In fact, the rule of law is the only indicator of economic freedom in the EU8 that has worsened over the past ten years. According to the index of economic freedom, the size of government in the EU8 improved from 3.4 out of 10 in 1995 to 5.3 in 2004. Access to sound money improved from 4.4 to 9.1; freedom to trade internationally increased from 7.5 to 7.9; and regulatory burden improved from 5.1 to 6.6. The integrity of the legal system and protection of private property rights, however, declined from 6.7 in 1995 to 6 in 2004.

To tackle corruption, the EU8 will have to do more to cut the size of government spending and ease the regulatory burden on businesses. Those actions will likely result in further increasing economic growth as well and move the EU8 further along the path to prosperity.

Marian L. Tupy is assistant director of the Project on Global Economic Liberty specializing in the study of Europe and sub-Saharan Africa.

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The Creative Human Process
Consider:
The missing element in every human 'solution' is
an accurate definition of the creature.

The way we define 'human' determines our view
of self, others, relationships, institutions, life, and
future. Important? Only the Creator who made us
in His own image is qualified to define us accurately.

Many problems in human experience are the result of
false and inaccurate definitions of humankind premised
in man-made religions and humanistic philosophies.

Each individual human being possesses a unique, highly
developed, and sensitive perception of diversity. Thus
aware, man is endowed with a natural capability for enact-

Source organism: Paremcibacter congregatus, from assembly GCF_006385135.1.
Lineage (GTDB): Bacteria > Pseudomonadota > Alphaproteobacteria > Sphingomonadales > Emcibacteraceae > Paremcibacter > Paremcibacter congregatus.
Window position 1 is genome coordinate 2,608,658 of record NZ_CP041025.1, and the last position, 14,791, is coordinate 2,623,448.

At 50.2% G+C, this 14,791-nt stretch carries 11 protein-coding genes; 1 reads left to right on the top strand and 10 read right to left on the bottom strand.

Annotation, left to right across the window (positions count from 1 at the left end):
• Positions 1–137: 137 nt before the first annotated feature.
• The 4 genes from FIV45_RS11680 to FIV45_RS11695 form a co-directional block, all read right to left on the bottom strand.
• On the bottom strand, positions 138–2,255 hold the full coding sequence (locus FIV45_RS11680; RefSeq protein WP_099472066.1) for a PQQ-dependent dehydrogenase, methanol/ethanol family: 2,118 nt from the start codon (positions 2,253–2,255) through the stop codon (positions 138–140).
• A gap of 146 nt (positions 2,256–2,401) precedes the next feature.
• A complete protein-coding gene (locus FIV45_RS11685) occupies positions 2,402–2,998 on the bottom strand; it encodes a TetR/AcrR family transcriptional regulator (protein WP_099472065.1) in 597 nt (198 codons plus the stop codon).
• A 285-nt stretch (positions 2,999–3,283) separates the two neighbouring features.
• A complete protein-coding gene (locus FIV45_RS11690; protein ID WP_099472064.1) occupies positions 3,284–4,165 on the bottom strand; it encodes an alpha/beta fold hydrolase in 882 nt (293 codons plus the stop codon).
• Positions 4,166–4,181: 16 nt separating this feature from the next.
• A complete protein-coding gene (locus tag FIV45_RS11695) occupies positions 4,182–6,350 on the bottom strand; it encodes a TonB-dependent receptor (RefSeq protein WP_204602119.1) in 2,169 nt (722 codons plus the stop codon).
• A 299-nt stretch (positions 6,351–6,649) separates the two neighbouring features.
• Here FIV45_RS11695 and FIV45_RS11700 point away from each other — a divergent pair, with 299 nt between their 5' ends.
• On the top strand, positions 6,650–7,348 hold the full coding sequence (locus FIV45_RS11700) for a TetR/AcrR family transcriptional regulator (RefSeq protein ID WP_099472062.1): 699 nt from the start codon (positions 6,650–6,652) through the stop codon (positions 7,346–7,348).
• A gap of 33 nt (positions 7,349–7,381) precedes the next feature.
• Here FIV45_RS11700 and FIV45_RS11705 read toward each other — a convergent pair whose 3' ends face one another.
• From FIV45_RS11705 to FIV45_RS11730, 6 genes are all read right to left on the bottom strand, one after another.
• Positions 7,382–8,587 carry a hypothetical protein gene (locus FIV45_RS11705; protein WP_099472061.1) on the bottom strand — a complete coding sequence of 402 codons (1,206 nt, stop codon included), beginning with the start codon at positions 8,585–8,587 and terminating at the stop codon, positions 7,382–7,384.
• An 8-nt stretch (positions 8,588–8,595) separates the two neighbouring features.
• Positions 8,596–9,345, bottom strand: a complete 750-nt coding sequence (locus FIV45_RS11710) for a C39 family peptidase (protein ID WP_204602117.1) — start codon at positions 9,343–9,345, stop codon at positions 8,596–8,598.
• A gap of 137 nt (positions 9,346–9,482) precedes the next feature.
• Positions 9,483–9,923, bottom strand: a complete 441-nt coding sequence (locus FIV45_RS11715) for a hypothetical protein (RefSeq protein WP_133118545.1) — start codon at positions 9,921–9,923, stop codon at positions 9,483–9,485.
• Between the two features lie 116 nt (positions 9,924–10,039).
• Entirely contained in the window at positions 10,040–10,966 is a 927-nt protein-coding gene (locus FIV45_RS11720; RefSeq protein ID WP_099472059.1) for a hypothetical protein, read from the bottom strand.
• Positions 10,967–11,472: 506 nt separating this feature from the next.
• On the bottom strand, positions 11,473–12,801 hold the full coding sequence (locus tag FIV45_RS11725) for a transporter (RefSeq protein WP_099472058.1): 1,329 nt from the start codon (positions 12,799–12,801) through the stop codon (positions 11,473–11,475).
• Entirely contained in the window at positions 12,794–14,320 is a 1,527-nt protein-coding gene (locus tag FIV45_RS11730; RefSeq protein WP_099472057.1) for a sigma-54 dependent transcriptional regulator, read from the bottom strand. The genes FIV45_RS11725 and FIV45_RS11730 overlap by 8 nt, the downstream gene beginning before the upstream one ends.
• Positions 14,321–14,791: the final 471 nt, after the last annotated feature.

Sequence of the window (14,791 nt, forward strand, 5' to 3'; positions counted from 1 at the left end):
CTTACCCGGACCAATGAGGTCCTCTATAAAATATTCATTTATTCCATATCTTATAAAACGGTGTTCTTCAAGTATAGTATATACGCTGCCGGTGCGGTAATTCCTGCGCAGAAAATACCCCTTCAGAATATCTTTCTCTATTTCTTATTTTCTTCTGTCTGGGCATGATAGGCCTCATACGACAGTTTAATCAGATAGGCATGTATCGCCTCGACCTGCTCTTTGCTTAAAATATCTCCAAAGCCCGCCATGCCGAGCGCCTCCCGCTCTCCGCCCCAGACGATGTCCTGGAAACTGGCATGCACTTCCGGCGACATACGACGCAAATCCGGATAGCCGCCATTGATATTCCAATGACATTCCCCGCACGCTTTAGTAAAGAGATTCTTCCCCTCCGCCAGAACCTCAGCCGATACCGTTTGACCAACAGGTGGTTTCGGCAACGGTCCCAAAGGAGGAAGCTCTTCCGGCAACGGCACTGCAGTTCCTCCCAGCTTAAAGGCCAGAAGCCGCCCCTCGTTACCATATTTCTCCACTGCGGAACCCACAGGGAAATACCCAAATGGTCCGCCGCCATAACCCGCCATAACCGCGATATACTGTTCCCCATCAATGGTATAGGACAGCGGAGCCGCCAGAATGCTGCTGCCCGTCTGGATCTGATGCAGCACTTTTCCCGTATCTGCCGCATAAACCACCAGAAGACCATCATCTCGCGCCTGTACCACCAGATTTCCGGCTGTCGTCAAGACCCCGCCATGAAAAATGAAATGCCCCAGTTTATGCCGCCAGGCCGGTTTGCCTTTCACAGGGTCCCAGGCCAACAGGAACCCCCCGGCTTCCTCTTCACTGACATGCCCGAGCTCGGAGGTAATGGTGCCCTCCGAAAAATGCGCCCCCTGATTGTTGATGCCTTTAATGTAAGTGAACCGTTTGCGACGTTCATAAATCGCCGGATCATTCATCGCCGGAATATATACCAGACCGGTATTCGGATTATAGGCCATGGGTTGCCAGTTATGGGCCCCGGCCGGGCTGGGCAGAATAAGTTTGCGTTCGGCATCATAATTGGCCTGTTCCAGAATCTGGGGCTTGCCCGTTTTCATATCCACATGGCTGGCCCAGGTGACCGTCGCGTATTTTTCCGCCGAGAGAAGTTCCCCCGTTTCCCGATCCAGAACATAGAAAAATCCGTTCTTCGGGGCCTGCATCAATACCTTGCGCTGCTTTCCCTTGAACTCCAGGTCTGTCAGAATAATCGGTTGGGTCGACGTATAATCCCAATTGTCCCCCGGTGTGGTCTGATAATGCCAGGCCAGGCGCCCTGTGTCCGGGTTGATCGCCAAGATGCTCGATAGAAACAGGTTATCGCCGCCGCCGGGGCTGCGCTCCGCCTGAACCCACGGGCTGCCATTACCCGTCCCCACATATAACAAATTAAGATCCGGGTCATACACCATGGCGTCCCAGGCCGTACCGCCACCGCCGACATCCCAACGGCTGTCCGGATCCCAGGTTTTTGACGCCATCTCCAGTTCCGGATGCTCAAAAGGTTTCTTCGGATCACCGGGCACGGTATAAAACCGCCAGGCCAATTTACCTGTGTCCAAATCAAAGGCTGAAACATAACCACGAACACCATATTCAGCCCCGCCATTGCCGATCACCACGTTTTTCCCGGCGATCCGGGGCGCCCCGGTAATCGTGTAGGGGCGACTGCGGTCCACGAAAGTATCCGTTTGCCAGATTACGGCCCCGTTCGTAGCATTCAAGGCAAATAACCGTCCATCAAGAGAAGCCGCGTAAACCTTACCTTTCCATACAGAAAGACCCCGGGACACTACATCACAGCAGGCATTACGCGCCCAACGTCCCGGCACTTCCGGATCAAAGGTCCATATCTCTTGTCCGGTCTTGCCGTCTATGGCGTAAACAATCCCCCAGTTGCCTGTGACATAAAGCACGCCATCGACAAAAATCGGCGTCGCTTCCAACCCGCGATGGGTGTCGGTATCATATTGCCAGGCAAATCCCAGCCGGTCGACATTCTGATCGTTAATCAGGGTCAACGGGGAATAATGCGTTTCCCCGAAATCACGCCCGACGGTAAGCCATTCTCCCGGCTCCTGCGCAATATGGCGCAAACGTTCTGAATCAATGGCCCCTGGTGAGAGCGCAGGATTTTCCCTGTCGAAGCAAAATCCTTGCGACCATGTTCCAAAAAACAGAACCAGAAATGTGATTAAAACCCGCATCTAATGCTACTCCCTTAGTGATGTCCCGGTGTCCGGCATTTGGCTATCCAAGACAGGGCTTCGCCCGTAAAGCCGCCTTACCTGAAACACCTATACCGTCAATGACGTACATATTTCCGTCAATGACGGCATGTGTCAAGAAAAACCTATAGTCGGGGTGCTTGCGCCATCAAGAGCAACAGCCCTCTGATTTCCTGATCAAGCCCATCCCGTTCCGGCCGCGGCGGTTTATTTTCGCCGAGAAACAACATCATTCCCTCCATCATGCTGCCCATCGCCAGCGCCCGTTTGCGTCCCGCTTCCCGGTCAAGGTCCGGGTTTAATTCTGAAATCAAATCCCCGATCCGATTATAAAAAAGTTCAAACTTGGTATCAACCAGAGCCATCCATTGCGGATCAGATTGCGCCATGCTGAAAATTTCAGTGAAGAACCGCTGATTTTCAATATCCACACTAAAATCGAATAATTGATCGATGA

ing internal mental and external physical selectivity.
Quantitative and qualitative choice-making thus lends
itself as the superior basis of an active intelligence.

Human is earth's Choicemaker. His title describes
his definitive and typifying characteristic. Recall
that his other features are but vehicles of experi-
ence intent on the development of perceptive
awareness and the following acts of decision and
choice. Note that the products of man cannot define
him for they are the fruit of the discerning choice-
making process and include the cognition of self,
the utility of experience, the development of value-
measuring systems and language, and the accultur-
ation of civilization.

The arts and the sciences of man, as with his habits,
customs, and traditions, are the creative harvest of
his perceptive and selective powers. Creativity, the
creative process, is a choice-making process. His
articles, constructs, and commodities, however
marvelous to behold, deserve neither awe nor idol-
atry, for man, not his contrivance, is earth's own
highest expression of the creative process.

Human is earth's Choicemaker. The sublime and
significant act of choosing is, itself, the Archimedean
fulcrum upon which man levers and redirects the
forces of cause and effect to an elected level of qual-
ity and diversity. Further, it orients him toward a
natural environmental opportunity, freedom, and
bestows earth's title, The Choicemaker, on his
singular and plural brow.

Human is earth's Choicemaker. Psalm 25:12 He is by
nature and nature's God a creature of Choice - and of
Criteria. Psalm 119:30,173 His unique and definitive
characteristic is, and of Right ought to be, the natural
foundation of his environments, institutions, and re-
spectful relations to his fellow-man. Thus, he is orien-
ted to a Freedom whose roots are in the Order of the
universe. Selah

That human institution which is structured on the
principle, "...all men are endowed by their Creator with
...Liberty...," is a system with its roots in the natural
Order of the universe. The opponents of such a system are
necessarily engaged in a losing contest with nature and
nature's God. Biblical principles are still today the
foundation under Western Civilization and the American
way of life. To the advent of a new season we commend the
present generation and the "multitudes in the valley of
decision."

Let us proclaim it. Behold!
The Season of Generation-Choicemaker Joel 3:14 KJV

- from The HUMAN PARADIGM

semper fidelis
Jim Baxter